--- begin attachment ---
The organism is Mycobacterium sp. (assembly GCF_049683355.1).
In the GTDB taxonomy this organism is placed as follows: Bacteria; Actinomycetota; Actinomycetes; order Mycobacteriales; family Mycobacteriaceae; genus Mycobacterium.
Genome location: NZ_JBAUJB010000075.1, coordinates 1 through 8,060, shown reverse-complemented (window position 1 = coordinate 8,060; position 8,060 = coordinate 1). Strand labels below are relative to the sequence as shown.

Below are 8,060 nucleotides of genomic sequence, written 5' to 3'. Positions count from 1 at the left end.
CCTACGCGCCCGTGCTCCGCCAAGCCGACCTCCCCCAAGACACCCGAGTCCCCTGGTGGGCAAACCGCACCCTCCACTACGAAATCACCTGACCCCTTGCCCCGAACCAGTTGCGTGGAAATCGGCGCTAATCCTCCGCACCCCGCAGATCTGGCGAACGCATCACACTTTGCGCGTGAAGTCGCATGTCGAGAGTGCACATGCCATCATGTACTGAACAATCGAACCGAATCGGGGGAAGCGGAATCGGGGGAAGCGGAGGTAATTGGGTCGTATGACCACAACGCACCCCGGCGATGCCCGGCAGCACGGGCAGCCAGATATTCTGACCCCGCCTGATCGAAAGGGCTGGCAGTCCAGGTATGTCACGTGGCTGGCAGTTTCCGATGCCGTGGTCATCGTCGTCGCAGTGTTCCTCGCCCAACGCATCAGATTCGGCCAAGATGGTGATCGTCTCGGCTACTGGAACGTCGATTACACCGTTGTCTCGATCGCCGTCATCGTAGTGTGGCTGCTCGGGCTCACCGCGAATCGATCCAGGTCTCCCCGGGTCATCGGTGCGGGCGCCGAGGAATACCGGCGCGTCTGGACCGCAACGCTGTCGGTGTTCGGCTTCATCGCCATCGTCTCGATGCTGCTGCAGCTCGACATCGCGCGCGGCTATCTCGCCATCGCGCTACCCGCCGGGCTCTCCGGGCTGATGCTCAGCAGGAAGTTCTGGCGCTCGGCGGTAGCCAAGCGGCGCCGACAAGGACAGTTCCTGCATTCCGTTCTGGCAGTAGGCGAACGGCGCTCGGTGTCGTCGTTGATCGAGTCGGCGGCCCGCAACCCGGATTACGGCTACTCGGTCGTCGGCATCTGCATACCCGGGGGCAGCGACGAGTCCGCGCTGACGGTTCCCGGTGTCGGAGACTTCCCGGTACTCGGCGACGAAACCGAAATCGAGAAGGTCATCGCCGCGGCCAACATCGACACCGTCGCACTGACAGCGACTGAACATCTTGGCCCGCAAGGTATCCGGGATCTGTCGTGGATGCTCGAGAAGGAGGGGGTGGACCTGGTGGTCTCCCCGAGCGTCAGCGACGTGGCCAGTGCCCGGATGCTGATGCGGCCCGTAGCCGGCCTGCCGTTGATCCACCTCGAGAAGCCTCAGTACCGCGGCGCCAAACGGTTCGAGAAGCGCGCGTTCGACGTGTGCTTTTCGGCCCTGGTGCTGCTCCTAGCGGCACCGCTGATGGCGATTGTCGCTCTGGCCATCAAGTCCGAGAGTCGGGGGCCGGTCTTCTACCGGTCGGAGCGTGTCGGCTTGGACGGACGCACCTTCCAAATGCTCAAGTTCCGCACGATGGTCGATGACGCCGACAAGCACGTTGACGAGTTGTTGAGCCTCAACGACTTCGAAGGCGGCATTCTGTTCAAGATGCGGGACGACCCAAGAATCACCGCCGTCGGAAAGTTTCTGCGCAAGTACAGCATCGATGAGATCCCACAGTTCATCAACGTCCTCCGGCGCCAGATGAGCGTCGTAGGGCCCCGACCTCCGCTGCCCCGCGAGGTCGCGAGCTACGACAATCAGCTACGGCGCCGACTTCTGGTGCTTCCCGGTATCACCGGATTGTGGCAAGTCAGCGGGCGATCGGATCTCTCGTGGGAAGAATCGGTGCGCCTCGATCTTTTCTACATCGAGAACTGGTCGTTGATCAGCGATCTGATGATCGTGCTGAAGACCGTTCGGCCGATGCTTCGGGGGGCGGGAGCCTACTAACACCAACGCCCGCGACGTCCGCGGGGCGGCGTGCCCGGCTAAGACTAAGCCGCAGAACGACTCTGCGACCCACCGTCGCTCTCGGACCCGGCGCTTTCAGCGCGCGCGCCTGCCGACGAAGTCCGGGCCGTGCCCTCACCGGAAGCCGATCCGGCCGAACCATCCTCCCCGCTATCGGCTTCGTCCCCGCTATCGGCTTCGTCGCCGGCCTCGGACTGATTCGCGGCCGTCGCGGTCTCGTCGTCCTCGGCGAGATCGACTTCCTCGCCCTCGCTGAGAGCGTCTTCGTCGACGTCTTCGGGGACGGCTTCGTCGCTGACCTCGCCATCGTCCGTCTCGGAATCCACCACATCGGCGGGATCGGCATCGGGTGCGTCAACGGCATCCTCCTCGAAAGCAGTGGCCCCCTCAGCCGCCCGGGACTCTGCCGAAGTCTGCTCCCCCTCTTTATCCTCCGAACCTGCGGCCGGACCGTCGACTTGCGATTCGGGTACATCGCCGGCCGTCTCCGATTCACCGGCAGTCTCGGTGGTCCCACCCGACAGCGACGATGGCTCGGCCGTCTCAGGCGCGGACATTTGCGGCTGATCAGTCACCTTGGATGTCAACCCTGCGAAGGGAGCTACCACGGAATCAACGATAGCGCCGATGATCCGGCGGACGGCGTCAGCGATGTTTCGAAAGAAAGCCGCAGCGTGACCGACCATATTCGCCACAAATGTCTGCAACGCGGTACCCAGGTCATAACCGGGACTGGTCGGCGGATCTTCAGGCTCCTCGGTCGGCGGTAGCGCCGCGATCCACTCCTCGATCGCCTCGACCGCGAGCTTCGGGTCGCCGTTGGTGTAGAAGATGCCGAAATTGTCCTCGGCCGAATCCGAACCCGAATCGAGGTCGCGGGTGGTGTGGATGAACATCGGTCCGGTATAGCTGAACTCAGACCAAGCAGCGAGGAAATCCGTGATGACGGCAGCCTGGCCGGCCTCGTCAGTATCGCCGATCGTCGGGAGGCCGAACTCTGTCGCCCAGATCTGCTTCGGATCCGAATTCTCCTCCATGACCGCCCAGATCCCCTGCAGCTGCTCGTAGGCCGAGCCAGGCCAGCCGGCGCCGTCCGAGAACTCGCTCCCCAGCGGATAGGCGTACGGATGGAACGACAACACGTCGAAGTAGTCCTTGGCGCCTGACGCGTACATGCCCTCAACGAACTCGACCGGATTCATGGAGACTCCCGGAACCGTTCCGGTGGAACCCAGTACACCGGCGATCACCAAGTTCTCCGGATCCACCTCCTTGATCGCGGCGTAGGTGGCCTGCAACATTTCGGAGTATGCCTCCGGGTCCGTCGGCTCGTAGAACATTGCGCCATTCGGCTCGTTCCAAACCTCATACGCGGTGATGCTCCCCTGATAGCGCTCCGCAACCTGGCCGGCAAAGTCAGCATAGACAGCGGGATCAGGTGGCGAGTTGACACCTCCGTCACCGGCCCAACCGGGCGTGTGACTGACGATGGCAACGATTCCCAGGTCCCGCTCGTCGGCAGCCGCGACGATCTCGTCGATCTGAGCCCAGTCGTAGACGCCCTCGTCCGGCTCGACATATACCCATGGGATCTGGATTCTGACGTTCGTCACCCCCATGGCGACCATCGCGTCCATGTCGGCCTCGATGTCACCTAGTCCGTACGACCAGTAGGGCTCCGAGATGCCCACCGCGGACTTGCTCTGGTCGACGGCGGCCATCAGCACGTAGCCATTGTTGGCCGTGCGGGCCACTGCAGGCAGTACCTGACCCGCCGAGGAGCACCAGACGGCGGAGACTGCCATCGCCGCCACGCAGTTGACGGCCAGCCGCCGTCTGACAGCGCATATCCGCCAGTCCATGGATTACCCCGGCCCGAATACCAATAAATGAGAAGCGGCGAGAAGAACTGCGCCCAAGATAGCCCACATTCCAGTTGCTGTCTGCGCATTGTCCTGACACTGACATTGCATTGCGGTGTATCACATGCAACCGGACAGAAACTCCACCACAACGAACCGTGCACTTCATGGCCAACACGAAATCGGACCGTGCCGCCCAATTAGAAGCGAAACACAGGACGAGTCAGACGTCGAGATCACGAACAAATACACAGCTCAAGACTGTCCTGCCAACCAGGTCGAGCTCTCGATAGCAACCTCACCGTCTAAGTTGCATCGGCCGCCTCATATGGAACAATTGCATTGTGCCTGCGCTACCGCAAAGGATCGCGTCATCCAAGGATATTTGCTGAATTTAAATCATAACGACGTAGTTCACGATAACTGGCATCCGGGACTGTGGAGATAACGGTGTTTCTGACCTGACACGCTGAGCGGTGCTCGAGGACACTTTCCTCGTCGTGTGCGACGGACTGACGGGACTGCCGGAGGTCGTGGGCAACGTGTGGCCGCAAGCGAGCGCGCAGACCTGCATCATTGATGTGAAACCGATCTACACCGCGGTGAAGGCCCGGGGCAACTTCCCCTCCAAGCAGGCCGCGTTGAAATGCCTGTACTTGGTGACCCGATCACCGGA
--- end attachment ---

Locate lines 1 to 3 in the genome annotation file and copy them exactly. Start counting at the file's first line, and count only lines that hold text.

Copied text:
The organism is Mycobacterium sp. (assembly GCF_049683355.1).
In the GTDB taxonomy this organism is placed as follows: Bacteria; Actinomycetota; Actinomycetes; order Mycobacteriales; family Mycobacteriaceae; genus Mycobacterium.
Genome location: NZ_JBAUJB010000075.1, coordinates 1 through 8,060, shown reverse-complemented (window position 1 = coordinate 8,060; position 8,060 = coordinate 1). Strand labels below are relative to the sequence as shown.